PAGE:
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Keratosis Pilaris


Keratosis pilaris, also known as follicular keratosis or “chicken skin,” is a common skin condition that affects many people. It is often mistaken for acne or other skin conditions, and typically appears as small, raised, reddish or brownish bumps that feel rough to the touch.

These bumps are caused by an accumulation of keratin, a protein that protects the skin from infections and other harmful substances, within the hair follicles. While keratosis pilaris is not harmful to one’s health, it can be unsightly and lead to self-consciousness or embarrassment, particularly when it appears on visible areas like the arms and legs.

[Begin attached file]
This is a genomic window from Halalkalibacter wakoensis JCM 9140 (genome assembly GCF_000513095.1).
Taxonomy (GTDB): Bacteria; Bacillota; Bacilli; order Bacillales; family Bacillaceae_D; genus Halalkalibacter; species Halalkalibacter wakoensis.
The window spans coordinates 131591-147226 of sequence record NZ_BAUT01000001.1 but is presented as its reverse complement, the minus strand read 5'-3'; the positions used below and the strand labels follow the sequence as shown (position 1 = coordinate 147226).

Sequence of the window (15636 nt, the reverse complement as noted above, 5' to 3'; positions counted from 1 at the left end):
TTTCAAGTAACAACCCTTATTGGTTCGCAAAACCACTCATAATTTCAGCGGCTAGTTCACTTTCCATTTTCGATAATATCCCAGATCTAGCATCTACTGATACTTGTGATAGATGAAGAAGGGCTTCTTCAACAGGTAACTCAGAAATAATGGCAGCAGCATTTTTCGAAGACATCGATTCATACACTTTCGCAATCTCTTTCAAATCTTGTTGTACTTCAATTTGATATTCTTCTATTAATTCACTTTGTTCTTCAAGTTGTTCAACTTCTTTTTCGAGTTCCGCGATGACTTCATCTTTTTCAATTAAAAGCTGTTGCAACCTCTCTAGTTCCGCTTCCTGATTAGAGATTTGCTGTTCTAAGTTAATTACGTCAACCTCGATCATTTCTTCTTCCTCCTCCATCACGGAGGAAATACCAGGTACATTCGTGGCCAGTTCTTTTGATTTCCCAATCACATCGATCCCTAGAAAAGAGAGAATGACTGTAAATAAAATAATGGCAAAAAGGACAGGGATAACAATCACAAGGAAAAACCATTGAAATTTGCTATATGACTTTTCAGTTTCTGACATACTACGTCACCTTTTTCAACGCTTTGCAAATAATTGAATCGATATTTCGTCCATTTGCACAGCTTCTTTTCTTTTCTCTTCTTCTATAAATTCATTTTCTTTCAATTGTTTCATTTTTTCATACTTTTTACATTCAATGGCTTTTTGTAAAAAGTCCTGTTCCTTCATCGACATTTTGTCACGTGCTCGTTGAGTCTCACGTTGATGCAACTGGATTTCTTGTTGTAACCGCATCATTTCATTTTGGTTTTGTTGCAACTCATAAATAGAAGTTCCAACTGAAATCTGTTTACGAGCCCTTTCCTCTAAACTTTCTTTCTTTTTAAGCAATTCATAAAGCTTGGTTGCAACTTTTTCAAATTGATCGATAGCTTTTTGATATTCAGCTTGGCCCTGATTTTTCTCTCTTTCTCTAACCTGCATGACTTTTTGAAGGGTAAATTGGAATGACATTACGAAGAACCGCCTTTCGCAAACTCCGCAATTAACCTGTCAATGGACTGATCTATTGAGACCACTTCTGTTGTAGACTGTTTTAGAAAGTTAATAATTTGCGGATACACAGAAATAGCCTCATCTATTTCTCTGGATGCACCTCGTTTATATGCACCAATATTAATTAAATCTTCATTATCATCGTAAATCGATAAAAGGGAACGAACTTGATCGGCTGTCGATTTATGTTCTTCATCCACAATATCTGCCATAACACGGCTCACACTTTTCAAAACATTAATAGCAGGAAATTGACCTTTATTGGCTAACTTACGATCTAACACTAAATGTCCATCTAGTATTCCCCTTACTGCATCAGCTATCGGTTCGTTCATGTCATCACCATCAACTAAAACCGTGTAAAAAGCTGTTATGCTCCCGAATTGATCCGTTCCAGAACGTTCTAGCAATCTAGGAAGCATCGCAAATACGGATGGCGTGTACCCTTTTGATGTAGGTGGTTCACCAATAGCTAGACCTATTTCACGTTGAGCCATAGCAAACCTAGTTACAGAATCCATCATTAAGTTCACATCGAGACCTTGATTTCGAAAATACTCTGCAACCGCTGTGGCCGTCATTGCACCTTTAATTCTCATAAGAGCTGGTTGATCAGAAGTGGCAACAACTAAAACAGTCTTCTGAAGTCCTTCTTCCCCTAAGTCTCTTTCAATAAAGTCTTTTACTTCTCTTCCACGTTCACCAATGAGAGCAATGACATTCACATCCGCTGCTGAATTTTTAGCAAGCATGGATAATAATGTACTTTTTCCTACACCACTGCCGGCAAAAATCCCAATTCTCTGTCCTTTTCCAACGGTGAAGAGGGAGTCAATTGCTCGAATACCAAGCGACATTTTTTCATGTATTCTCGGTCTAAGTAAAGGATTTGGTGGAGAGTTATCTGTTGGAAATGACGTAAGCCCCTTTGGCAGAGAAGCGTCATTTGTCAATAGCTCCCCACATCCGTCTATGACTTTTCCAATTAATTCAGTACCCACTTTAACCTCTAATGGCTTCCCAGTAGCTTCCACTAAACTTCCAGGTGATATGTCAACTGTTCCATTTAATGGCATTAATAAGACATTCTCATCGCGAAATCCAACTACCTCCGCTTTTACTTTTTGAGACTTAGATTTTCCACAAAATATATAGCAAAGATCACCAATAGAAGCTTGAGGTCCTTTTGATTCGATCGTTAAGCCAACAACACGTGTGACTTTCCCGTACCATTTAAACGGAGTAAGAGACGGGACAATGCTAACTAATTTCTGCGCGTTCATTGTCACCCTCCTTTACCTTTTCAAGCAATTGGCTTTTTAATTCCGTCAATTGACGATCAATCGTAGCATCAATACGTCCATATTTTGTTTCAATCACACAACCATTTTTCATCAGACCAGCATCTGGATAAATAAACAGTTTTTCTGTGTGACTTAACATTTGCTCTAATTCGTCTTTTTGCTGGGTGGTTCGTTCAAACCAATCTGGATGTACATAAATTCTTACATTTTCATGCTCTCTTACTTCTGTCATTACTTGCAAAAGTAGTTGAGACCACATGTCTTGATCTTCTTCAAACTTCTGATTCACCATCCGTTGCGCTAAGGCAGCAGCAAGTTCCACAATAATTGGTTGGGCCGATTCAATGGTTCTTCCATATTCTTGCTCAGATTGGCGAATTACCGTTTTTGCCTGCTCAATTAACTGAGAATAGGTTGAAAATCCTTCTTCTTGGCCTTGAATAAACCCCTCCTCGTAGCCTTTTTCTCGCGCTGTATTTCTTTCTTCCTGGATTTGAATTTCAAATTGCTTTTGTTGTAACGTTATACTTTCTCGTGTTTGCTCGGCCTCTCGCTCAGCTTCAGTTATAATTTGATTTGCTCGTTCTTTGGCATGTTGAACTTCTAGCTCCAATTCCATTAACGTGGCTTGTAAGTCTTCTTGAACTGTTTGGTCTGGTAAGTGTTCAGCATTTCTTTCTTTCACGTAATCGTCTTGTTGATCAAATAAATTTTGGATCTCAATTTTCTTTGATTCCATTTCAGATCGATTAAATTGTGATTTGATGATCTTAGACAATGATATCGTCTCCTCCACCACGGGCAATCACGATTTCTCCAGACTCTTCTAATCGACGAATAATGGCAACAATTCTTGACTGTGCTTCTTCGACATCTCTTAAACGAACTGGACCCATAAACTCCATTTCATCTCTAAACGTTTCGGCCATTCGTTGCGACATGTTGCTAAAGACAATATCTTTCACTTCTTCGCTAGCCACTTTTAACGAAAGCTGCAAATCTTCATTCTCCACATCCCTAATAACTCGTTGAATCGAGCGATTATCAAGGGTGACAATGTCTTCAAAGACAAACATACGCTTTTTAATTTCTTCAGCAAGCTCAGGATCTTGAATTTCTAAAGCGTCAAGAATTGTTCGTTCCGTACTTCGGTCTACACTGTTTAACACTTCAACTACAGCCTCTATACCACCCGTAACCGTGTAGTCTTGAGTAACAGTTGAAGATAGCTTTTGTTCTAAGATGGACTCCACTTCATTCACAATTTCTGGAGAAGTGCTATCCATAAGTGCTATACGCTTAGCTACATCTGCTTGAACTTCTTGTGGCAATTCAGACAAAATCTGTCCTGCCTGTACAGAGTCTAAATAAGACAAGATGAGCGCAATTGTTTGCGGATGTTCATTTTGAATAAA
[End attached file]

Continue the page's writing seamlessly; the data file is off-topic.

The condition usually affects people during their teenage years through their forties, and is often hereditary. People who have eczema, ichthyosis vulgaris, or a history of atopic dermatitis may also be more prone to developing keratosis pilaris.

Fortunately, there are ways to manage keratosis pilaris. Treatment typically involves using exfoliating or moisturizing products, such as topical retinoids, salicylic acid, alpha-hydroxy acids, and urea. Chemical peels and microdermabrasion may also help to reduce the appearance of keratosis pilaris. In addition, maintaining a consistent skincare routine that includes moisturizing the affected areas can help to improve the condition.

If you suspect that you may have keratosis pilaris, it is recommended that you consult a doctor to determine the best course of treatment for your specific case.